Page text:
Monday, November 30, 2009

Tips for the Media Creators

Below are some suggestions for you about your projects.

1. As with the book review, revisions are a good idea. This is not one and done. You can send me a partial for my reaction. That's fine. Unlike the book review, where I suggested you read other book reviews as a model, there is no model here. So we make it up as we go along. A couple of you after class said you were thinking about 4 minutes for the presentation. (I had in mind about 2 - 2.5 minutes). I don't know how to resolve this in an objective way, so the question I'll pose is does the presentation draw the viewer in?

2. On that question economists teach - there's no accounting for taste. So I expect you to differ in your way of answering that question. And I think for generational if not other reasons (those likely matter too) my taste will be quite different from yours. You should still try to please yourself in making your creation, I just want to state the obvious, that I may react to it differently than you anticipate.

3. Also, regarding mental models, I think it might be helpful for you to consider TV commercials (if you watch any TV) or short YouTube videos (if you watch any of those) and which ones you like and why you find them affective. My favorites from the last several years have been the Guinness commercials with the cardboard cutout figures using the expression "brilliant" as a way to frame the ideas. I thought those were funny, economical in production, and to the point. Our genre is different, but you might borrow from commercials you like what values you are trying to deliver on in your piece.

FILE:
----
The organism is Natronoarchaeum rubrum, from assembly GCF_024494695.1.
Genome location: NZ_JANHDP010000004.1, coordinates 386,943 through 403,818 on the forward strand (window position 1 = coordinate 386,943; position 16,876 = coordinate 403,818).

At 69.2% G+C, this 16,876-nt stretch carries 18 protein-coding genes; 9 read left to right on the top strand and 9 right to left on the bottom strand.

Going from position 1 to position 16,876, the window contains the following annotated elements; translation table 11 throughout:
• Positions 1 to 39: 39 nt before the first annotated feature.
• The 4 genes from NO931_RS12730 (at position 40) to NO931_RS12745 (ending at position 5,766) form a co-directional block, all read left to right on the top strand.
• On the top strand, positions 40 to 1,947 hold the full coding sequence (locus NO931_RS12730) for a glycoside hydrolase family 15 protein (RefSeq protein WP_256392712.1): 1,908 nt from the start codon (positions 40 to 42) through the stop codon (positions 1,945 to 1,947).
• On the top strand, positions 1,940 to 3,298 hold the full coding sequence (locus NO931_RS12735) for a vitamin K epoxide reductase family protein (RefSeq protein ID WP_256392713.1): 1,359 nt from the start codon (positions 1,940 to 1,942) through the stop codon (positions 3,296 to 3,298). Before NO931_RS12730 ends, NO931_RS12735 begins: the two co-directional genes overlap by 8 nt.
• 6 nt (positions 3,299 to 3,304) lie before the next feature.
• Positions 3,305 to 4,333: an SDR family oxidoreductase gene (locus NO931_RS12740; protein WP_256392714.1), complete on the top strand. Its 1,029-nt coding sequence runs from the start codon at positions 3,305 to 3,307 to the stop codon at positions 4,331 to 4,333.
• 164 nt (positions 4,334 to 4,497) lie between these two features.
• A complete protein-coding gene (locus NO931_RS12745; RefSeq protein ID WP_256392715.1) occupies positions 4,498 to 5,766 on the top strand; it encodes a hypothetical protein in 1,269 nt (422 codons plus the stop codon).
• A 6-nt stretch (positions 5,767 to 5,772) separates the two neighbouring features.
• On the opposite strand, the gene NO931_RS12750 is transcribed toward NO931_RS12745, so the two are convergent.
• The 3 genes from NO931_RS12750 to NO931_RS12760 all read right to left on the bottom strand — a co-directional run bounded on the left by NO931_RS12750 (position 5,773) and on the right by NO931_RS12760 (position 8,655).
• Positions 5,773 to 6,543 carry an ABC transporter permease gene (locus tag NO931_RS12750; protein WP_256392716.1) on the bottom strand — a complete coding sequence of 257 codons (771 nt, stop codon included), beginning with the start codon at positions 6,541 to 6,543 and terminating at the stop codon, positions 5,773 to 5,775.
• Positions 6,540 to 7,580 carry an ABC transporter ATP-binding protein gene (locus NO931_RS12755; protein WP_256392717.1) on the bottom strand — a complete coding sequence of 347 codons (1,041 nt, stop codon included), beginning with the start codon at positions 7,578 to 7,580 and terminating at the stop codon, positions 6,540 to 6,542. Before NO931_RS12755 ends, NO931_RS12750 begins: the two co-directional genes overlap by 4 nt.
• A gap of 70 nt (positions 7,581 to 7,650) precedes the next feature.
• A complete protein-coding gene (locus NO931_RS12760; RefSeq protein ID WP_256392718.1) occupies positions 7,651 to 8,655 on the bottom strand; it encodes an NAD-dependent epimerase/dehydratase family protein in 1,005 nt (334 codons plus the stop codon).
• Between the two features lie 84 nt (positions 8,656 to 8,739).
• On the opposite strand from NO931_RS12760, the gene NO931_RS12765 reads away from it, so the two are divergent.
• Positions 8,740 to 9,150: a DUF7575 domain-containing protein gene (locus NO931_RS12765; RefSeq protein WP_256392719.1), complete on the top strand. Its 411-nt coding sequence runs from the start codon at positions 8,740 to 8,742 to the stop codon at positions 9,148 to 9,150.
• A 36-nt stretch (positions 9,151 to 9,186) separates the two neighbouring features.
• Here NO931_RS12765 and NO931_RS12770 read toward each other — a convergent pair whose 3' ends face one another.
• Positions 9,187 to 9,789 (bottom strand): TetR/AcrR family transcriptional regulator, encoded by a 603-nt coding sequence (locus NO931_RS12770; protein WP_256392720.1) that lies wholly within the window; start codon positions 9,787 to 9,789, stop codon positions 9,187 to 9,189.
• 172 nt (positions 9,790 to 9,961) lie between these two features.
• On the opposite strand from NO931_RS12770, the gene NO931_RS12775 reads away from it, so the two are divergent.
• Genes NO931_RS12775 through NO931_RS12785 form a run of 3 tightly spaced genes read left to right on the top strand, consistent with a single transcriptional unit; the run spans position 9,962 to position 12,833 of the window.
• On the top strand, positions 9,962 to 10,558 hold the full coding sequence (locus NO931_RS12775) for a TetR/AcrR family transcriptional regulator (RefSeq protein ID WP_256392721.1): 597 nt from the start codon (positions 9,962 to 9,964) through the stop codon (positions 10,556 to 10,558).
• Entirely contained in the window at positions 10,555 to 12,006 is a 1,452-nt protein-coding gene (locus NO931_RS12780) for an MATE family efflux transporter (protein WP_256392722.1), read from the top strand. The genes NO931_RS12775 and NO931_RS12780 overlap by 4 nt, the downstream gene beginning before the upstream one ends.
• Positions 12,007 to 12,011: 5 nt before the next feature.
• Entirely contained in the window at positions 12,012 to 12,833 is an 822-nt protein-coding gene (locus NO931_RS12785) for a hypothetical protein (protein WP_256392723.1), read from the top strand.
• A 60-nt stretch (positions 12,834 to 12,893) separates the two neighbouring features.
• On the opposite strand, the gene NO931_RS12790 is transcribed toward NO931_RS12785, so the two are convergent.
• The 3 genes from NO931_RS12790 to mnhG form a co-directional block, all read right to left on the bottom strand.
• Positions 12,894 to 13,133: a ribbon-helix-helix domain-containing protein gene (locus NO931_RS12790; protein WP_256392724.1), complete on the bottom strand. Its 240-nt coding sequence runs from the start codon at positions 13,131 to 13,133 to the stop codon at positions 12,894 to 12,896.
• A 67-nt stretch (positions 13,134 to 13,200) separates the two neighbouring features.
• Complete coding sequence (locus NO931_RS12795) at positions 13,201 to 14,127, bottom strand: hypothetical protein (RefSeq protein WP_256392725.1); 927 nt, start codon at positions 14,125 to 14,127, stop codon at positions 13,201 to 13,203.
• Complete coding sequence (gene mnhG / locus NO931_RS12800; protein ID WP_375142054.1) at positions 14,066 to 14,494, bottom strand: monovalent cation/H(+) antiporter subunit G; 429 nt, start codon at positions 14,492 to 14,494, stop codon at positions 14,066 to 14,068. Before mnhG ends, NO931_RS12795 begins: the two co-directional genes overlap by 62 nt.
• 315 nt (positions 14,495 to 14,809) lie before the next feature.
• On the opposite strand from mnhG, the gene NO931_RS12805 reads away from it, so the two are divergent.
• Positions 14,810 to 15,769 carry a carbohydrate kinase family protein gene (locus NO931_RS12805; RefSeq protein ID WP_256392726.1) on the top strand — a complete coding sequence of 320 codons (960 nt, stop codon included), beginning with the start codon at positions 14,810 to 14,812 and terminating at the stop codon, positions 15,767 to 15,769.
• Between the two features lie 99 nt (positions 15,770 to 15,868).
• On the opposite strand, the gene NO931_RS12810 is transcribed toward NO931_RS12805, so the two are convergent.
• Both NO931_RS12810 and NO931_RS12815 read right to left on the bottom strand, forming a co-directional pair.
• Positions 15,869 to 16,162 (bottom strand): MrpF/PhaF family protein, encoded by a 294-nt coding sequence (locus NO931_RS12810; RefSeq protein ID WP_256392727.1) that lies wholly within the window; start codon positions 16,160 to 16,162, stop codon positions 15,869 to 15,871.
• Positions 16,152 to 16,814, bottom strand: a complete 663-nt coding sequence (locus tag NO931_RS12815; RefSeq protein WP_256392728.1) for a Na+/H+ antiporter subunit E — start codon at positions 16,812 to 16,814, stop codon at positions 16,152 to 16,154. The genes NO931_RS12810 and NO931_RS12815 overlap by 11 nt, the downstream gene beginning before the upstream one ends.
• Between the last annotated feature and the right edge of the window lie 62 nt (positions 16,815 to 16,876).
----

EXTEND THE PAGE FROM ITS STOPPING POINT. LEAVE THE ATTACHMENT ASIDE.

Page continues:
Now some points on the technology itself.

1. We said you'd hyperlink each image to its source. We want to give attribution if at all possible.
2. Putting a border around images is optional to meet your own aesthetic, but I personally like them as a way to distinguish the image from the background.

3. Assuming you are using slideshare - the music file has to be somewhere else on the Web (like in your Netfiles account). Then you need to let slideshare know about its location.

4. There is a question of whether you build the narrative first and match a song to it or if it you have the song and build a narrative that fits it. I believe in some iteration on that. You might struggle a bit if you build a complete narrative and then try to find a song to match it.

And some points on Copyright/Fair Use

1. You have a fair use argument to make about using copyrighted content without seeking permission from the copyright owner. What you are making is for an educational reason. Your creation also likely won't have any impact whatsoever on the market for the content that you use.

2. For the images, you have a better case if you have many different sources than all from one source.

3. Don't use images that have a watermark on them. Don't take a screen shot of an image where the poster has gone to some effort to make the image hard to copy (disabling the right click function.)

4. For the music, finding free, instrumental only versions of familiar songs may be a bit of a challenge. Time is money (even for students who don't have very much money). A single song purchase is not that expensive.

5. If you use the song for your presentation, but otherwise don't try to redistribute to others, you are probably ok.

6. I've told some or all of you about music in the public domain, which is fine, but it might be less recognizable. So you might not communicate as well by choosing it. If you can find well recognized public domain music that communicates the message you want, you've got a goldmine. It might very well exist but could take some time to find.

Good luck.


  1. Prof Arvan, how do we do captions on slideshare?


  2. For slideshare, put the captions (really subtitles in this case) right into the PowerPoint, below your images.